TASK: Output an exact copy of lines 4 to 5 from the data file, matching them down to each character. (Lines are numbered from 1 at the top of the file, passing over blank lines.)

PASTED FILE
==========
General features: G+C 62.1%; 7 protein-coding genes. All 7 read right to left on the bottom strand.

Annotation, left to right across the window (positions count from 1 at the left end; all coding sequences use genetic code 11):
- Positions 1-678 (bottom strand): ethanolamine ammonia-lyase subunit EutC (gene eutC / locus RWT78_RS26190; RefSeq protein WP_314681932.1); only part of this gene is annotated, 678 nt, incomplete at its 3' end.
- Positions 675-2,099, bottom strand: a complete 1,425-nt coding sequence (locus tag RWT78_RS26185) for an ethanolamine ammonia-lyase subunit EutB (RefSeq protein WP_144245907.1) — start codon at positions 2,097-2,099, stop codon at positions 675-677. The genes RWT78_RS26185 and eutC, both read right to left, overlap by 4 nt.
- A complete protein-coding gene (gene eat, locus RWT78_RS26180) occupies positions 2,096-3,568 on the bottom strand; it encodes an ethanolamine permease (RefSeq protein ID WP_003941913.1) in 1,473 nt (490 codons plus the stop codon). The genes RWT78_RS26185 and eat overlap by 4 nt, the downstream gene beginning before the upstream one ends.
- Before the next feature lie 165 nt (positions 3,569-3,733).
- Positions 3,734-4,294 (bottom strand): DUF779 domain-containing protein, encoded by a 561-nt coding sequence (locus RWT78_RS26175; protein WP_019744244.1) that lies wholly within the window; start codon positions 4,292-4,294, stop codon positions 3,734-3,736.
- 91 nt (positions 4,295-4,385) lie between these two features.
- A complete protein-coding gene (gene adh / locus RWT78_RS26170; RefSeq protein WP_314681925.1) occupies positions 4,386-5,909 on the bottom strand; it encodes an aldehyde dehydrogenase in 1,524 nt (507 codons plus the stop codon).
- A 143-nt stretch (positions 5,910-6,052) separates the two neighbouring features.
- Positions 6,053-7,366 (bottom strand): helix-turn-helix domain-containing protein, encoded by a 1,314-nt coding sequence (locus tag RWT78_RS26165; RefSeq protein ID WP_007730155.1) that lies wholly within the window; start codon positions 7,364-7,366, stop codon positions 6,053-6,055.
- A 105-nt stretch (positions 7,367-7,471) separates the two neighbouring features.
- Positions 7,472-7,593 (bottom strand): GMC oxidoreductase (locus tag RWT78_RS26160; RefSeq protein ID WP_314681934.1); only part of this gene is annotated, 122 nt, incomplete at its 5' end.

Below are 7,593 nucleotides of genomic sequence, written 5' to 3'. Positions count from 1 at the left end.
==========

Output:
- Positions 675-2,099, bottom strand: a complete 1,425-nt coding sequence (locus tag RWT78_RS26185) for an ethanolamine ammonia-lyase subunit EutB (RefSeq protein WP_144245907.1) — start codon at positions 2,097-2,099, stop codon at positions 675-677. The genes RWT78_RS26185 and eutC, both read right to left, overlap by 4 nt.
- A complete protein-coding gene (gene eat, locus RWT78_RS26180) occupies positions 2,096-3,568 on the bottom strand; it encodes an ethanolamine permease (RefSeq protein ID WP_003941913.1) in 1,473 nt (490 codons plus the stop codon). The genes RWT78_RS26185 and eat overlap by 4 nt, the downstream gene beginning before the upstream one ends.